This morning I worshipped with brothers and sisters at Hockinson Apostolic Lutheran Church in Hockinson, Wash., and was very blessed by the preaching of Pastor Ron Holmgren. We also received the sacrament of Holy Communion this morning and it was a great joy to break bread with these brothers and sisters for the first time. When I make the 2-hour trip home to Battle Ground on the weekend it usually means worshipping either at Battle Ground Foursquare Church or at Hockinson Apostolic Lutheran. Hopefully soon I will also have a church to call home in the Lacey area near where I work.
Pastor Holmgren made two interesting points in his sermon this morning that I wanted to post on this blog. His text was Matthew 7:15-29. The first point he made was from verse 15, the warning about false prophets as ferocious wolves in sheep's clothing. I liked something he said and I'm paraphrasing here but it was something like, the false prophets want the people for themselves - to devour them, but the true prophets, the true preachers of God's Word, also want the people, but they want them for Christ.
I think the two on the surface can have some similarity (sheep's clothing) but for the false preachers, their own worldly benefit is the end for which they preach or prophesy, while for the true prophet or preacher the only end is God and His glory. When I heard Pastor Holmgren's statement I thought of the celebrity culture within so much of Evangelical Christianity where many ministries seem all about the glory of whoever is running the ministry and not about Christ's glory. I think the point being made here is also a good example of the extreme counter-cultural values of Christ's church - while in the world people seek to misuse whatever they've been blessed with to get a good name for themselves or gain riches and power, in the church we should be using properly all the things God has blessed us with to point only to Him, boasting only in Christ and His cross, knowing that every good thing we have is not because of some inherent goodness or merit of our own but solely by the grace of God.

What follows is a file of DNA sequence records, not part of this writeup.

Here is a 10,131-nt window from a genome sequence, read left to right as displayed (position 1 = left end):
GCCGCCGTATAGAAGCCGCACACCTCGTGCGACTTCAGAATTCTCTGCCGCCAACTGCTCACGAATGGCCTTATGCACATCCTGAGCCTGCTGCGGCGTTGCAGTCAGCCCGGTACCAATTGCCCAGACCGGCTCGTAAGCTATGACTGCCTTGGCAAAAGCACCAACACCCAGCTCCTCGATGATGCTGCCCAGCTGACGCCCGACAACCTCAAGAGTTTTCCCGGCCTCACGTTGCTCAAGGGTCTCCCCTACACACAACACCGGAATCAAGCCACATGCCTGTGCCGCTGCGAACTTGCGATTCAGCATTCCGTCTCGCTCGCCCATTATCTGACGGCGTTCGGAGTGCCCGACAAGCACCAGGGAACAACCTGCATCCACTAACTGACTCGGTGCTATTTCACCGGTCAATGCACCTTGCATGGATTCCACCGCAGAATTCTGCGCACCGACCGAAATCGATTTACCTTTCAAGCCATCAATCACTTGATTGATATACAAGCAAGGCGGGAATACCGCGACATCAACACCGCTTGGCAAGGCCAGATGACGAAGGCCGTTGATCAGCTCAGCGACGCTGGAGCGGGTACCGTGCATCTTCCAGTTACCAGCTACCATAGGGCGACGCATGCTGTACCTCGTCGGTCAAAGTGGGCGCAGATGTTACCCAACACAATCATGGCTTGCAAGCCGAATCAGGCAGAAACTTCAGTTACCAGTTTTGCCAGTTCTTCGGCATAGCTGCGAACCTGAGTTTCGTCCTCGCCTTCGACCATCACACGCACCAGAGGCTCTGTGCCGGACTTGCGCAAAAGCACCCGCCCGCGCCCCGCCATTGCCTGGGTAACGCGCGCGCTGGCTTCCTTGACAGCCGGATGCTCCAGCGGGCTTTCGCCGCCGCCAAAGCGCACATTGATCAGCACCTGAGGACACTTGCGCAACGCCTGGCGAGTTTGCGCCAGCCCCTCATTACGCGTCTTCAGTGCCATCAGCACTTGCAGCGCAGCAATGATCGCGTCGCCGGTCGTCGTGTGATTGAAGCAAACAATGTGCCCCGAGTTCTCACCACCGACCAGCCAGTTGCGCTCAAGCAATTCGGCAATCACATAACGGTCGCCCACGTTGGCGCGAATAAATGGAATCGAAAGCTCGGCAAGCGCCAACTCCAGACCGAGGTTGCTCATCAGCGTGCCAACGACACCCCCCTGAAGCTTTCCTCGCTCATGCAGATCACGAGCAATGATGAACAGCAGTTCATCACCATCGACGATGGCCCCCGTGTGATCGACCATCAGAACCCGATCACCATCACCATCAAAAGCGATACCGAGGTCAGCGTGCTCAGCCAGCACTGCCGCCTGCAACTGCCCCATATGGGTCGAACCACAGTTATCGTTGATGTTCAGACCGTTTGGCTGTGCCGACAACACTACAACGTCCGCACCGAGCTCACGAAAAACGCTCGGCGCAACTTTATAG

The second point that really hit me from today's sermon was from verses 21 through 23, Christ's warning that not everyone who says to Him "Lord, Lord," on the last day will enter the kingdom of heaven. Pastor Holmgren drew many points from this Scripture but the one that really struck me was that those who said "Lord, Lord," here but do not enter the kingdom of heaven seem to proudly point to their own works, even works done in Christ's name, as a reason why they should be allowed into heaven. I had never thought of this Scripture in this way but it is a frightening example of those who rely on their own works, outwardly "good" works, to get into heaven. But to those finding security in their own works the Lord declares, "I never knew you; depart from me, you workers of lawlessness."
One thing I've come to appreciate about Pastor Holmgren's preaching is that he always reminds us of the gospel, that all of our hope is in Christ and His work and not in our own. For anyone aware of their sin, for Christians who love the Lord and yet see so much rebellion remaining in their sinful flesh, only this message of Christ and His righteousness imputed to sinners can bring comfort and joy. I was thankful to hear that message this morning.